Wurmfeld's 'Immersed in Color' Brings UT's Ewing Gallery to a New Level

One can argue that art, architecture, music, literature, and performance cannot be great if they don't somehow challenge the perception of "recipients," as odd as that term might seem. But calling viewers, participants, listeners, or readers "recipients" is fitting if we acknowledge that experiencing extraordinary perception is indeed a gift of sorts. Whether induced by peyote or Bernini, altered states have apparently been sought by humans beings since their beginnings, and Sanford Wurmfeld's remarkable exhibition Immersed in Color: E-Cyclorama offers yet another way to transcend everyday reality.

At the University of Tennessee for another week, the show will end on Thursday, Oct. 27, with an artist's lecture at 7:30 p.m. followed by a closing reception. Long based in New York, Wurmfeld presents us with five large acrylic canvases and three series of watercolor images—the "E-Cyclorama" being his pièce de résistance. As opposed to his "Cyclorama 2000", commissioned by the Karl Ernst Osthaus-Museum in Germany, the artist's 90-foot long, seamless painting in Immersed in Color assumes the shape of an ellipse, not a circle (thus the "E" prefix).

First exhibited at 2008's Edinburgh Festival, the "E-Cyclorama," like its predecessor, occupies an elevated space accessed by stairs. The viewer therefore stands within the work, encompassed by the virtual reality of an almost 9-foot-tall painting and all 675 square feet of its meticulously applied pigment. Although painted panoramas are nothing new, Wurmfeld's two cycloramas (both years in the making) signal a significant departure from previous efforts in the same format.

When emerging into the "E-Cyclorama," we expect to be centered within an area that references the classic color wheel. Instead, we're in elliptical space, the shape of which lends the artist's 100-plus hand-mixed paint colors a different effect than they have in his "Cyclorama 2000." Because Wurmfeld's ellipse has a long axis with yellow at one end and violet at the other—whereas its short axis has intermediate, grayscale-oriented colors—the shadow effect of colors facing one another across the shorter span serves to further intensify the luminosity of the bright lemon yellow-orange and deep blue-violet hues.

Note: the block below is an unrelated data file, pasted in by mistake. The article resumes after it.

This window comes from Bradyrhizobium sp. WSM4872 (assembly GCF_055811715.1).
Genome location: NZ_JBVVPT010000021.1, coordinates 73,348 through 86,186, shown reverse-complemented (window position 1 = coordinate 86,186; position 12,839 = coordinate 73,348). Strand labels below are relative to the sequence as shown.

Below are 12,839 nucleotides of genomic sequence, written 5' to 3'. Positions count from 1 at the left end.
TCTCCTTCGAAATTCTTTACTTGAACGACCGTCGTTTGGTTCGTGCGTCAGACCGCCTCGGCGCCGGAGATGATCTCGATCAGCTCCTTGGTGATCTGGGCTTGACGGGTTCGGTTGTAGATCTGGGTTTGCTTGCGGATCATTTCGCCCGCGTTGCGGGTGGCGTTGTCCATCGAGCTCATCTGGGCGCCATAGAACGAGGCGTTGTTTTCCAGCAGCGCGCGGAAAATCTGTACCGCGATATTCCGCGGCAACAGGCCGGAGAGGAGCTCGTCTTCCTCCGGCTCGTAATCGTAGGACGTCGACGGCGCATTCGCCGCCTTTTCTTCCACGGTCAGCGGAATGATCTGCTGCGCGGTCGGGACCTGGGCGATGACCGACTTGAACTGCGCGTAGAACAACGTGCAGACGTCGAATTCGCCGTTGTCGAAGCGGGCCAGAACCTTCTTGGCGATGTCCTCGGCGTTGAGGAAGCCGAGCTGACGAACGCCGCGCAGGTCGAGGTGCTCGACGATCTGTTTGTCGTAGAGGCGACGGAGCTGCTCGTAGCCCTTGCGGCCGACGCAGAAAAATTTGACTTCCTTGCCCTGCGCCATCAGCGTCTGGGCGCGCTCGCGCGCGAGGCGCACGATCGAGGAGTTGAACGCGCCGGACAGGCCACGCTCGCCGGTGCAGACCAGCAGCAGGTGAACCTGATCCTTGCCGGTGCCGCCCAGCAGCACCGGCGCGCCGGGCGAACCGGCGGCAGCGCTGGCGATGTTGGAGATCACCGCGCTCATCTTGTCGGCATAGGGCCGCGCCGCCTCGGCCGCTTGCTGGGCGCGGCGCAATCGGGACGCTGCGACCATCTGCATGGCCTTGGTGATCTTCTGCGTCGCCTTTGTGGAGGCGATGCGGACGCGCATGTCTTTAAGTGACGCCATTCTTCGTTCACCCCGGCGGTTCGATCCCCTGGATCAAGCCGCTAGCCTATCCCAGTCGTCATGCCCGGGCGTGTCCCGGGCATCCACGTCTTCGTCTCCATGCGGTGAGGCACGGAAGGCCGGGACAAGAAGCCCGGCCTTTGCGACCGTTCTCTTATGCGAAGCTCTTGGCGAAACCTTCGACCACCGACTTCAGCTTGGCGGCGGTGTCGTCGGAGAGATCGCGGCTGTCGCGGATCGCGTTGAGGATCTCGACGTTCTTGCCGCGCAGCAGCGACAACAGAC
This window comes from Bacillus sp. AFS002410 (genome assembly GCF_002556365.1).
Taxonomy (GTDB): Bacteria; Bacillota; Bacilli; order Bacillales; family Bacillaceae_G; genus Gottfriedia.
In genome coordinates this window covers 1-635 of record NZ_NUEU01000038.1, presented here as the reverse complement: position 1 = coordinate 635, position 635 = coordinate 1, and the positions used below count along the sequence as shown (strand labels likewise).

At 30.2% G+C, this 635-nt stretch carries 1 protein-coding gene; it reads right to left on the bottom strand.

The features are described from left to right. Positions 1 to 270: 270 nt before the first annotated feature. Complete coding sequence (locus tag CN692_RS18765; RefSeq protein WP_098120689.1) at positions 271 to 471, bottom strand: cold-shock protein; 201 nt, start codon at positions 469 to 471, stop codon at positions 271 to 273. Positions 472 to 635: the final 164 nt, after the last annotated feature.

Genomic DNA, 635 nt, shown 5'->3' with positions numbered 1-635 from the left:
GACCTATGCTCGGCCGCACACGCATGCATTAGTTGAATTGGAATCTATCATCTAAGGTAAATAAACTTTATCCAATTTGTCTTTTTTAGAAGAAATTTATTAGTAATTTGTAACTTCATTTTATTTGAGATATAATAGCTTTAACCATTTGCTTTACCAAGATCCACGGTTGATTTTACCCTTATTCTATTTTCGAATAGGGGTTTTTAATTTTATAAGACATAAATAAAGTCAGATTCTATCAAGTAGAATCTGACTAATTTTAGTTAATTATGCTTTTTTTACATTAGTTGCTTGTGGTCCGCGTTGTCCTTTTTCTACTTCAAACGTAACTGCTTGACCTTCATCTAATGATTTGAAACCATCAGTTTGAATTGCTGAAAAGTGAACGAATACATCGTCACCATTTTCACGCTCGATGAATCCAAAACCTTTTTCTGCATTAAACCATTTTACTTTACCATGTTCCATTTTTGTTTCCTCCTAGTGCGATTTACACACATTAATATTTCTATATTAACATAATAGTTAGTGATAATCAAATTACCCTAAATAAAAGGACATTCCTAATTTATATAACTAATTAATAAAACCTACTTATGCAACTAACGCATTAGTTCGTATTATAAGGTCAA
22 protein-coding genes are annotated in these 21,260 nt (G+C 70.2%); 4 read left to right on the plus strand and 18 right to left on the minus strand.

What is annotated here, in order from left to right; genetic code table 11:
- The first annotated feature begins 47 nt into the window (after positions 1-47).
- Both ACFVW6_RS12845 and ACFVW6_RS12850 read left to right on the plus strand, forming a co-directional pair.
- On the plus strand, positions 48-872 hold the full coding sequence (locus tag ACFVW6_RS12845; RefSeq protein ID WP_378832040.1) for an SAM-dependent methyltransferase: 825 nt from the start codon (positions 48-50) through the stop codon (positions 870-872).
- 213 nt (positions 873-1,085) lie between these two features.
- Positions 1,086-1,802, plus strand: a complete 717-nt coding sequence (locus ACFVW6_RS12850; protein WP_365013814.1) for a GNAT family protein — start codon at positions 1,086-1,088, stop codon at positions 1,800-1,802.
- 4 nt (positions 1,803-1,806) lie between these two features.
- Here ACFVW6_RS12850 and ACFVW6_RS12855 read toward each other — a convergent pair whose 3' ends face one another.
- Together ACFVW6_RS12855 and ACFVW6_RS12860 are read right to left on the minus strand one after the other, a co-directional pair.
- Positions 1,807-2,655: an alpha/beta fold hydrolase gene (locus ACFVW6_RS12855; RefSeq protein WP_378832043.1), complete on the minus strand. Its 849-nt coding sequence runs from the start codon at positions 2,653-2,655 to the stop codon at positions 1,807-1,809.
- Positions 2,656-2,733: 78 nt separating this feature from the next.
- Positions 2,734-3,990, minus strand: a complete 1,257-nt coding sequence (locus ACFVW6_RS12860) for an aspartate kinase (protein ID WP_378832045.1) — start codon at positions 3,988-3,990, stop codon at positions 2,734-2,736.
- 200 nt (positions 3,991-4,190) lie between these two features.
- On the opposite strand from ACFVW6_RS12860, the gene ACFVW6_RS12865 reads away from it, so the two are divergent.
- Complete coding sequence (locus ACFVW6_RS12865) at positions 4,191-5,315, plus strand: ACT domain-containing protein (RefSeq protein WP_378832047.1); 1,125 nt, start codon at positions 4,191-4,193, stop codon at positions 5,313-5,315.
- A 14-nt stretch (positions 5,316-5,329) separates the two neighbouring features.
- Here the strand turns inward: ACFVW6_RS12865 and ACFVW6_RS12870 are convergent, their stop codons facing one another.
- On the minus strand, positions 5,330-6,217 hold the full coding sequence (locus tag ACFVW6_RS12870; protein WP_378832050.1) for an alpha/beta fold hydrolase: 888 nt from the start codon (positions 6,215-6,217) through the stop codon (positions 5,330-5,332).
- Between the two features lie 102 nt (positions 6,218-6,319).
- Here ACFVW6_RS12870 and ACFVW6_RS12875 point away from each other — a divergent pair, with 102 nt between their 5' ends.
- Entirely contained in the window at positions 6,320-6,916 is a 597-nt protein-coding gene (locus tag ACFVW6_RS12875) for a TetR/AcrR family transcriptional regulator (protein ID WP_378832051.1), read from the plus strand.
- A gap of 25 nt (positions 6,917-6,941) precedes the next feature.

Yes, color theory, the bane of every art student's freshman year in a foundation program. After all, creating scales and memorizing terminology having to do with color properties—hue, tint, shade, tone, saturation, intensity, value—seem a bit anal when one wishes to get on with the exhilarating business of experimenting with color. Then again, Wurmfeld's art exemplifies what's possible when experimentation and a thorough understanding of one's medium come together.

The history of what eventually became known as panoramic images is fascinating, as they've long existed in one form or another. There were many attempts to incorporate observers into that which is observed during the Baroque era, when primarily Italian artists painted ceilings to resemble the sky or the heavens. Nevertheless, this illusory world beyond architecture does not quite place a viewer within the image. Later, paintings that could more accurately be called "panoramic" featured battle scenes in addition to landscapes and cityscapes. Claude Monet's "Water Lilies" triptych was originally intended to be an image in the round. Alas, panoramas lost much of their appeal when moving pictures debuted—sometimes projected in structures built to house panoramas.

Despite his extensive knowledge of Baroque art, Wurmfeld became most inspired to do what he does now upon visiting the Hague in 1981 and seeing "Panorama Mesdag," a wraparound view of the Dutch coast at Scheveningen created 100 years earlier. Yet Wurmfeld's "E-Cyclorama," having no subject matter per se, is more a place than it is an image; its objective is to influence perception, not convey any particular visual information. Although other works in the show could be considered "objects on the wall," their exploration of the luminosity of color appears to be part of a process crucial to the realization of the "E-Cyclorama."

Duncan Macmillan, curator of Wurmfeld's exhibition in Edinburgh, has expressed that the "E-Cyclorama" shows us how painting "has evolved around the puzzles of how we see and know." However, viewers of art who dislike being puzzled, approaching works that rely on any sort of technical device or scientific theory with a certain skepticism, perhaps fear the end result is a gimmick—not justified by means that seem manipulative. Wurmfeld indeed plays with our perception of space as well as color. But his hand, evident in the mixing and application of paint in the "E-Cyclorama," reminds us that the physical world is only as real as humans are capable of perceiving it to be.